Recipient, 2009 Dog Writers Association of America Award for Best Blog
Recipient, 2009 Eukanuba Canine Health Award
Become a Fan of Speaking for Spot on Facebook 

Please visit http://www.speakingforspot.com to read excerpts from Speaking for Spot. There you will also find “Advocacy Aids”- helpful health forms you can download and use for your own dog, and a collection of published articles on advocating for your pet’s health. Speaking for Spot is available at Amazon.com, local bookstores, and your favorite online book seller.

Fish Oil (Omega-3 Fatty Acids): a Proven Treatment for Canine Arthritis

January 30, 2010

 I had the good fortune of receiving my veterinary school training at Cornell University.  Part of what made this education so fabulous was that the senior faculty spent a great deal of “face time” with their students.  I have fond memories of a seasoned clinician patiently holding a Dachshund for me while teaching this novice how to collect a blood sample from the jugular vein.  Another taught this city slicker how to collect a milk sample for mastitis testing from the teat of a cow.   A major “take home point” my classmates and I received from these icons in veterinary medicine was, “First, do no harm.”  In other words, before subjecting our patients to diagnostic testing or treatment, we should strive to be as confident as possible that the potential for benefit was far greater than the potential for harm.  “First do no harm” has always been my mantra and is the main reason I try to rely on “evidence based medicine” (facts substantiated by research) rather than anecdotal information to support what I do. 

Unfortunately, there is a paucity of evidence based medicine pertaining to the use of many commonly used supplements, nutraceuticals, and herbs for dogs and cats.  This is the reason a big smile appeared on my face when I opened a recent edition of the Journal of the American Veterinary Medical Association.  It contained two studies on the effects of omega-3 fatty acids (fish oil) for the treatment of osteoarthritis (also known as arthritis or degenerative joint disease) in dogs.  The study designs were excellent in that many dogs were included, there was a control group (some dogs received a placebo rather than the fatty acids), and the observers were “blinded”- neither the veterinarians nor the dogs’ families knew if the dogs were receiving the fatty acids or the placebo.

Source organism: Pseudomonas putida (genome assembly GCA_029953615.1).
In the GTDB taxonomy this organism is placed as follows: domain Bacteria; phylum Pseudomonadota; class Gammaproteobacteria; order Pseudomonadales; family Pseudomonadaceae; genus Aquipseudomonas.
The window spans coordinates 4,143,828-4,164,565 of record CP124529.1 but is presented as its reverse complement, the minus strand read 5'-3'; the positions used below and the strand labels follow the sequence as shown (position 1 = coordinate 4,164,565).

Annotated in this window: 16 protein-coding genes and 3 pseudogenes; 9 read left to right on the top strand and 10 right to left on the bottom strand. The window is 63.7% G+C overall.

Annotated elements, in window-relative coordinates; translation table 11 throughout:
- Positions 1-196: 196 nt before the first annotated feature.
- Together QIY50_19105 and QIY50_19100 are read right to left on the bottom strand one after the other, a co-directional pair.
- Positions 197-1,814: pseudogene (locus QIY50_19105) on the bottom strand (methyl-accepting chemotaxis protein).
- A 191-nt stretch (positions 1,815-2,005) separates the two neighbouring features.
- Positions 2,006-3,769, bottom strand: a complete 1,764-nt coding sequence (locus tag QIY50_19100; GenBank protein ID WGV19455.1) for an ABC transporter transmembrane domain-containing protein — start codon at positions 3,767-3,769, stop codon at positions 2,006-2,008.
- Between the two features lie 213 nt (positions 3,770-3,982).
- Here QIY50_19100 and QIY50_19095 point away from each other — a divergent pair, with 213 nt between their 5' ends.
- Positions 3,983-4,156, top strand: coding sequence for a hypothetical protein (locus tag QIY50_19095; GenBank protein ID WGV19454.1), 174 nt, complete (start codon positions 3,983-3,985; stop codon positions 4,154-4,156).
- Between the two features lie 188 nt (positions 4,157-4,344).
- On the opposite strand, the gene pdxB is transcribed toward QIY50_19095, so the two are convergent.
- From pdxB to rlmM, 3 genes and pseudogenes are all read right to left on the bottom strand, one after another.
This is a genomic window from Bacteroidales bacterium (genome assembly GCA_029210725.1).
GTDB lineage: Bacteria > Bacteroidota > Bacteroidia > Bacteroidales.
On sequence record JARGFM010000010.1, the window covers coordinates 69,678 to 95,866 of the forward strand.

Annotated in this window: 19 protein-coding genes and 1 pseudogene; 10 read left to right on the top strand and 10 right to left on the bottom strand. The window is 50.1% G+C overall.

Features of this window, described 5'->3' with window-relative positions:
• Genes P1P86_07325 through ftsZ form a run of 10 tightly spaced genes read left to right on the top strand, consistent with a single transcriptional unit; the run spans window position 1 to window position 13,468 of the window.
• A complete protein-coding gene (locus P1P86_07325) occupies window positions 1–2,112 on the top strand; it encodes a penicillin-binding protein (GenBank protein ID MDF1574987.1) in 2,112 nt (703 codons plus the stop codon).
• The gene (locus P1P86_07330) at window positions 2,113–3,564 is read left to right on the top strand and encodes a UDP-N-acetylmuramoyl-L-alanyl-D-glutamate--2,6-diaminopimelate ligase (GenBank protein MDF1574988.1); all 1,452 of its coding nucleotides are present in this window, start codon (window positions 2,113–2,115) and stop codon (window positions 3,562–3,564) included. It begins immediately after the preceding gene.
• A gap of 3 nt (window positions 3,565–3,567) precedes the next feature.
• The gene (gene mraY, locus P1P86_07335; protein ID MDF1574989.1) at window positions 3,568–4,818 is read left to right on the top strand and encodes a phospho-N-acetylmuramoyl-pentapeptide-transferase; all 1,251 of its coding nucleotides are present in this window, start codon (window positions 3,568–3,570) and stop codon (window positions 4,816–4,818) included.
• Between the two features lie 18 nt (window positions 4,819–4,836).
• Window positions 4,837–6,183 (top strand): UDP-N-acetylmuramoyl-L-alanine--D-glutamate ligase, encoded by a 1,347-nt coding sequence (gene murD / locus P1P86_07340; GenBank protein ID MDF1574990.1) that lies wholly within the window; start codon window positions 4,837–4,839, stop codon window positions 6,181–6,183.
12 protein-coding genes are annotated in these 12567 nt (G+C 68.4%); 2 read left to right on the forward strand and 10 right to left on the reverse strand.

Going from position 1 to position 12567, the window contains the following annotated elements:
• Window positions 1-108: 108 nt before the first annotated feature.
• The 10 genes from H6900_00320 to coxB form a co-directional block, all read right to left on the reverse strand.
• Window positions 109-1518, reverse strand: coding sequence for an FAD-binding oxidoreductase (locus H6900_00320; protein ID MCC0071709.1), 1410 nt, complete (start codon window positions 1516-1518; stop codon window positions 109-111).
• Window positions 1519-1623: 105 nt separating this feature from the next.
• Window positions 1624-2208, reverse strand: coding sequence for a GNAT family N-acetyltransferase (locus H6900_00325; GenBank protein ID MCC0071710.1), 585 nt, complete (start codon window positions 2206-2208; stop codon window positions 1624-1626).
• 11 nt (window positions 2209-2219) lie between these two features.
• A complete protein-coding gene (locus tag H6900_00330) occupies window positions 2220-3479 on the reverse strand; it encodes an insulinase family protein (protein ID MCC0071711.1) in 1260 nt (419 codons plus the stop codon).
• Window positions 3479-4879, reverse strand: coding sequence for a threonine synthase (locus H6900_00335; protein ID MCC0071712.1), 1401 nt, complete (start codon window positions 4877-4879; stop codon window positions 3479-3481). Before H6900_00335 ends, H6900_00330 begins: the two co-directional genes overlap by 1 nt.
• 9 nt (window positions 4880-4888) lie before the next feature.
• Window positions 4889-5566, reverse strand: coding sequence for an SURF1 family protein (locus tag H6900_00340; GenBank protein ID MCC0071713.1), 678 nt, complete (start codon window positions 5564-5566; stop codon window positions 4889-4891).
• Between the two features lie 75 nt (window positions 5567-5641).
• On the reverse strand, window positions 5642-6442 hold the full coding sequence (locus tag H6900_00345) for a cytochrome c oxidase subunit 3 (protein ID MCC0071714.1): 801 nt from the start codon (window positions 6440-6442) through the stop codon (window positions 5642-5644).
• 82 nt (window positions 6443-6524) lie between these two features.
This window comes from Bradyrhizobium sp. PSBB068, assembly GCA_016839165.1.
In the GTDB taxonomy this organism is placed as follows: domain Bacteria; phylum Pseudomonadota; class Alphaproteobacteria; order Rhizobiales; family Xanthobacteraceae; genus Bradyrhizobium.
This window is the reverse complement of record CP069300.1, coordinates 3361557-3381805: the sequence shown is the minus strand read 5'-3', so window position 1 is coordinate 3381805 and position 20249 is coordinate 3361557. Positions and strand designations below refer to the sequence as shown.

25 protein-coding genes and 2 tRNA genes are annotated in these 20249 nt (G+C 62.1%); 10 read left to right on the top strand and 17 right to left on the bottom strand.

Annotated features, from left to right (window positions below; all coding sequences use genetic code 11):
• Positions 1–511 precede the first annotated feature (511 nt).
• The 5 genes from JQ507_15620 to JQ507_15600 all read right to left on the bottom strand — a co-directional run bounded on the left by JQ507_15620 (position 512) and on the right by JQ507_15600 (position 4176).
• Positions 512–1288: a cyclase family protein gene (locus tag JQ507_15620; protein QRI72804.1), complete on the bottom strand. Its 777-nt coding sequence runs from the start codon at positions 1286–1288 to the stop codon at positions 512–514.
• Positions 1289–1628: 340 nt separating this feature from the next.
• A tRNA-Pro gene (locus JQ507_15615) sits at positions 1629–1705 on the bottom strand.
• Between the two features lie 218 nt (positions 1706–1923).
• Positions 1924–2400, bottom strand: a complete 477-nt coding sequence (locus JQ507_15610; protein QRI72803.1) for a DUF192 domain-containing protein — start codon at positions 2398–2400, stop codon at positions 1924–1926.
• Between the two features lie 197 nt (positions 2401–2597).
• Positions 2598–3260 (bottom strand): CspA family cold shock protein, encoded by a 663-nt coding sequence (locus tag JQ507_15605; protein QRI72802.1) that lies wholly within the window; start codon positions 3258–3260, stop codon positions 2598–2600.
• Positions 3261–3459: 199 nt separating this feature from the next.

Fish Oil (Omega-3 Fatty Acids)Here’s what the studies showed.  Compared to the placebo group, the dogs receiving omega-3 fatty acids had a significantly improved ability to rise from a resting position and play by six weeks after beginning supplementation, and improved ability to walk by 12 weeks.  Additionally, compared to the control group, dogs receiving the fish oil had improved weight bearing on the affected limbs as assessed by force-plate analysis (an extremely humane testing method).  No significant adverse side effects from the fish oil supplementation were reported. 

If you’ve spent any significant amount of time with dogs (especially large dogs), guaranteed you’ve known at least a few with arthritis.  It is estimated to affect up to twenty percent of dogs over one year of age. Dogs with arthritis resemble people with arthritis- they are often stiff and slow to rise when they first get up in the morning, as well as after vigorous exercise.  There are many ways to treat this common canine malady including nonsteroidal anti-inflammatory medications (the equivalent of ibuprofen for humans), acupuncture, rehabilitation therapy, and supplements that increase the production of normal joint fluid.  The effectiveness of all of these modalities, including fish oil, will vary from individual to individual.  The beauty of fish oil is that, likely the only potential significant risk is for you- your dog may develop fish breath! 

I love the fact that veterinarians now have evidence based support for recommending fish oil as a treatment for their canine patients with arthritis, and in doing so, they can abide by the mantra of, “First do no harm.”  If you suspect your dog has arthritis (if you have a large breed dog over eight years of age, chances are that you do), talk with your veterinarian about the pros and cons of all the treatment options.  And the next time you are dining on fish, don’t be surprised if your dog’s nose appears right beside your dinner plate.  Chances are, your dog clearly recognizes the benefits of fish oil supplementation!  Now, pass the salmon please. 

Wishing you and your four-legged family members abundant good health.

Dr. Nancy Kay
Specialist, American College of Veterinary Internal Medicine 

Please visit http://www.speakingforspot.com to read excerpts from Speaking for Spot. There you will also find “Advocacy Aids”- helpful health forms you can download and use for your own dog, and a collection of published articles on advocating for your pet’s health. Speaking for Spot is available at Amazon.com, local bookstores, or your favorite online book seller.